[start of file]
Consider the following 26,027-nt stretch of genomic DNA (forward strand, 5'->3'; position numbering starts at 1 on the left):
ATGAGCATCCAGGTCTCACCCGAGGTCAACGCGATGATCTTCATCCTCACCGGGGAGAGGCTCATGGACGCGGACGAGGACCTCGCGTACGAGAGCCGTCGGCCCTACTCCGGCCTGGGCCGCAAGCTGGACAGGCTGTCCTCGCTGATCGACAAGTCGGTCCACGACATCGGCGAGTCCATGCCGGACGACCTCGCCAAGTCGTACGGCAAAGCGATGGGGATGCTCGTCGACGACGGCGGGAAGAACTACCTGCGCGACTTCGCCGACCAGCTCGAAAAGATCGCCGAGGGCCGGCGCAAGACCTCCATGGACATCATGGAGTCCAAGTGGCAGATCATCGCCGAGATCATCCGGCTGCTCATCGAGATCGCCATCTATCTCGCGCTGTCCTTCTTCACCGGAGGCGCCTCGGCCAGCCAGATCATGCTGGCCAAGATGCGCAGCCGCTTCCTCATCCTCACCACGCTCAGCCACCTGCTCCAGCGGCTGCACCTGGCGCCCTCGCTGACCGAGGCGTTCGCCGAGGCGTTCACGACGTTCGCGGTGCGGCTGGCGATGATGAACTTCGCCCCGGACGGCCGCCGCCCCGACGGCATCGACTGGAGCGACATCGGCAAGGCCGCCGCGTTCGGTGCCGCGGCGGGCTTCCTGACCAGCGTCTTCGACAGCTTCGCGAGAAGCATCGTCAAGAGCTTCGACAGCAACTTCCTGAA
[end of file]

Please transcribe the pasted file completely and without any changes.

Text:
Consider the following 26,027-nt stretch of genomic DNA (forward strand, 5'->3'; position numbering starts at 1 on the left):
ATGAGCATCCAGGTCTCACCCGAGGTCAACGCGATGATCTTCATCCTCACCGGGGAGAGGCTCATGGACGCGGACGAGGACCTCGCGTACGAGAGCCGTCGGCCCTACTCCGGCCTGGGCCGCAAGCTGGACAGGCTGTCCTCGCTGATCGACAAGTCGGTCCACGACATCGGCGAGTCCATGCCGGACGACCTCGCCAAGTCGTACGGCAAAGCGATGGGGATGCTCGTCGACGACGGCGGGAAGAACTACCTGCGCGACTTCGCCGACCAGCTCGAAAAGATCGCCGAGGGCCGGCGCAAGACCTCCATGGACATCATGGAGTCCAAGTGGCAGATCATCGCCGAGATCATCCGGCTGCTCATCGAGATCGCCATCTATCTCGCGCTGTCCTTCTTCACCGGAGGCGCCTCGGCCAGCCAGATCATGCTGGCCAAGATGCGCAGCCGCTTCCTCATCCTCACCACGCTCAGCCACCTGCTCCAGCGGCTGCACCTGGCGCCCTCGCTGACCGAGGCGTTCGCCGAGGCGTTCACGACGTTCGCGGTGCGGCTGGCGATGATGAACTTCGCCCCGGACGGCCGCCGCCCCGACGGCATCGACTGGAGCGACATCGGCAAGGCCGCCGCGTTCGGTGCCGCGGCGGGCTTCCTGACCAGCGTCTTCGACAGCTTCGCGAGAAGCATCGTCAAGAGCTTCGACAGCAACTTCCTGAA